But, I confess that each time I see one side or the other literally squander away their best opportunity for a complete settlement due to final position that is  clearly either a lack of either total preparedness or planning on one side or the other or both, I know that all sides to that mediation will now become added to those same ones who really start to believe that their mediation, that time, was a “waste of time”.

But, again, I respectfully suggest they are still wrong.  Even with that same mediation failure, at the best, that same case will still settle far earlier and at far less litigation cost than one not previously mediated.  And, at worst, the better attorneys on both sides will make it very, very painful for the opposing party to use the “Lotto” mentality to choose litigation over acceptance of a fair offer.  See, “Proposal for Settlement and Mediation:  Part II:  More Tactical Suggestions.”  February 28, 2012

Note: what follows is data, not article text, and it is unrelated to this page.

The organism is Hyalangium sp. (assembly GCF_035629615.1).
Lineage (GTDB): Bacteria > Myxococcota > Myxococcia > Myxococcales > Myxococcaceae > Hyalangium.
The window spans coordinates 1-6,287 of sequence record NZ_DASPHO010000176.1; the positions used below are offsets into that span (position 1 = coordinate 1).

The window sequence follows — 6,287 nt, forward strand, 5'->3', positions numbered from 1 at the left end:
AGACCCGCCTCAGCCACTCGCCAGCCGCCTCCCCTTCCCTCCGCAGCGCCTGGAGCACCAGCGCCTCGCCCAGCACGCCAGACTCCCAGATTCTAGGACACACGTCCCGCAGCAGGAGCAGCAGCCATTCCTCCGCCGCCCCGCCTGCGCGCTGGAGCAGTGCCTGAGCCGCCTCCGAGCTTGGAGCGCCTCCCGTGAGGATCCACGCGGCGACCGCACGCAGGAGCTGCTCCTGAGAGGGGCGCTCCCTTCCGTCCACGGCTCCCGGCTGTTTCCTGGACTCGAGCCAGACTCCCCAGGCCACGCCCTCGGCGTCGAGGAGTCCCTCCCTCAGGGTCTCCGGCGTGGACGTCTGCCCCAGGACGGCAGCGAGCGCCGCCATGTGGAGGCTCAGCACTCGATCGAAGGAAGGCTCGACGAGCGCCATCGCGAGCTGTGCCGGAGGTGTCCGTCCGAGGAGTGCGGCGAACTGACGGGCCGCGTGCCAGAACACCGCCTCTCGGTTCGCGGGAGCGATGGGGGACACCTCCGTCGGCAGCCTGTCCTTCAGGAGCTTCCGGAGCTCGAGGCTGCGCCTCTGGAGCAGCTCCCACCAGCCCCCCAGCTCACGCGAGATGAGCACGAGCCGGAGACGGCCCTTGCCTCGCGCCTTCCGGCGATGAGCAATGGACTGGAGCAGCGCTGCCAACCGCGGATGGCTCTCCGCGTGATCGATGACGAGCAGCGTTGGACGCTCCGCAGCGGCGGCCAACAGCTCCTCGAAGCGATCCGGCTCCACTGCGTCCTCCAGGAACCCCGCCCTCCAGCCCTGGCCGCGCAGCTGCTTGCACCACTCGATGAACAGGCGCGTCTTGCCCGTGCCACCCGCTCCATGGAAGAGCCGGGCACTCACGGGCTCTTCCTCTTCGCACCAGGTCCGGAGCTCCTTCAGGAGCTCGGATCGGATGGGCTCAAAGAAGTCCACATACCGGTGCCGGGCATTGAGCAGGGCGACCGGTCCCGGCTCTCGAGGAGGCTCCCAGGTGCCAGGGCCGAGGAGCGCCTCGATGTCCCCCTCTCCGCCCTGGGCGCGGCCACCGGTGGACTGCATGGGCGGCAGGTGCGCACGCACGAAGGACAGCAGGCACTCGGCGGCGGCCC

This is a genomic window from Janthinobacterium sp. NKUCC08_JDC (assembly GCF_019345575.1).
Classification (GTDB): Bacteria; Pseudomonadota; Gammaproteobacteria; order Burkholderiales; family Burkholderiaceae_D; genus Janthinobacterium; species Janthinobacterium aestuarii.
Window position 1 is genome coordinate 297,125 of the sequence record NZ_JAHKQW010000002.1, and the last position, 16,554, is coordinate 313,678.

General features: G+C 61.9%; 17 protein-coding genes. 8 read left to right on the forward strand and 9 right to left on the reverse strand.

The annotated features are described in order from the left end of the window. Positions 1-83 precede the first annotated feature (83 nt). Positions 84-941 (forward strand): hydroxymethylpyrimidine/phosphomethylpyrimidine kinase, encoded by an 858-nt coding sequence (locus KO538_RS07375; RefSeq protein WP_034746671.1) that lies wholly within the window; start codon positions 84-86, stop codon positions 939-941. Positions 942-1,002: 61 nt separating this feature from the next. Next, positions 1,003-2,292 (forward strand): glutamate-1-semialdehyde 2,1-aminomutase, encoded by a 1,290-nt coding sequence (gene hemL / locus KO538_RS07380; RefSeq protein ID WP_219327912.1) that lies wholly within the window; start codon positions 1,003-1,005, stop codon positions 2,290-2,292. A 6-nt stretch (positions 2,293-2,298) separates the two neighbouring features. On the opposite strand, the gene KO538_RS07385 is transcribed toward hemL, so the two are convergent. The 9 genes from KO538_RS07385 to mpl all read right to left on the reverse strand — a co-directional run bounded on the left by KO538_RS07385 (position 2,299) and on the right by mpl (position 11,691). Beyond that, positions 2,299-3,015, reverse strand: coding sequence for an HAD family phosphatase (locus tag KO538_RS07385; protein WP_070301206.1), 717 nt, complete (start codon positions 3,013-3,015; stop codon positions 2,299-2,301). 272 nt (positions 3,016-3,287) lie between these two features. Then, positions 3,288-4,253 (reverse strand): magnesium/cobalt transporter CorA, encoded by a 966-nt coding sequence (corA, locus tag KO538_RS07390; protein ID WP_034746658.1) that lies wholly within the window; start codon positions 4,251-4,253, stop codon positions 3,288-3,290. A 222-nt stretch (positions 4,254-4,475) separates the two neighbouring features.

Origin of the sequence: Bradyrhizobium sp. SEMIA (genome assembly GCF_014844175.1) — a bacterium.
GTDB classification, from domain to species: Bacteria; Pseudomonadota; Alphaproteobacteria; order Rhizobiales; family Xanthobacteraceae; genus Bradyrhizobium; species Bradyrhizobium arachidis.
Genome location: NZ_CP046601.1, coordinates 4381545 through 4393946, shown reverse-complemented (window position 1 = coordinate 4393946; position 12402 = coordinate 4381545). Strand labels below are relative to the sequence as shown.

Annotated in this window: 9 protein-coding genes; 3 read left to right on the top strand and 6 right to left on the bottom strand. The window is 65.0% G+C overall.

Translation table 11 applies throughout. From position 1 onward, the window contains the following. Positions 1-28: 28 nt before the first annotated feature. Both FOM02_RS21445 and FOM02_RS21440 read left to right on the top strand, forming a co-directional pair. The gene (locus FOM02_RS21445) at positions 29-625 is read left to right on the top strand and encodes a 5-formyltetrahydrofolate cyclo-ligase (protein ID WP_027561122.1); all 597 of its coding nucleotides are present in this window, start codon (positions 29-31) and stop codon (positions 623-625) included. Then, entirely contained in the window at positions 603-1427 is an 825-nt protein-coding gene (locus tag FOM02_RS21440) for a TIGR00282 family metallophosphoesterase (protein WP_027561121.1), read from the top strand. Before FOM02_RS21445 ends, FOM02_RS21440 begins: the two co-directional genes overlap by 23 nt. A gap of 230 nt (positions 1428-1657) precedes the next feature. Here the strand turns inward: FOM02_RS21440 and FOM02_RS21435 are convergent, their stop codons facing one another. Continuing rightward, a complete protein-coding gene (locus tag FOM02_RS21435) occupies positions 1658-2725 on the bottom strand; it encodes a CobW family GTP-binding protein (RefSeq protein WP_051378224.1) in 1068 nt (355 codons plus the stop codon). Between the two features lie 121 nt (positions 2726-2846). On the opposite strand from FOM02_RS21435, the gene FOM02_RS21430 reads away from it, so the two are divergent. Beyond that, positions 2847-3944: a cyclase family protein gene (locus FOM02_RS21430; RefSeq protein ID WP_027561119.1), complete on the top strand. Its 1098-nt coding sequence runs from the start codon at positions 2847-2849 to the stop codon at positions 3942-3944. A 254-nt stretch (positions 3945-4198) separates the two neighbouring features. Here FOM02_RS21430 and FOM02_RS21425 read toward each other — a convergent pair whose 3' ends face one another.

Thus both sides are still better off for having mediated!

Mediation remains the most successful, most useful tool for litigating parties to avoid not only the uncertainties of a bench or jury decision, but also everyone’s best opportunity for a significant savings of time, money and stress upon the parties (and an increasingly burdened legal system).

However, the next time your own Mediator suggests to you that your latest, even more, your final, negotiation position is an “impossible” one, consider that it is really YOU (or your client?) who is dooming your own mediation success.

Dan, from Port Orange, Florida.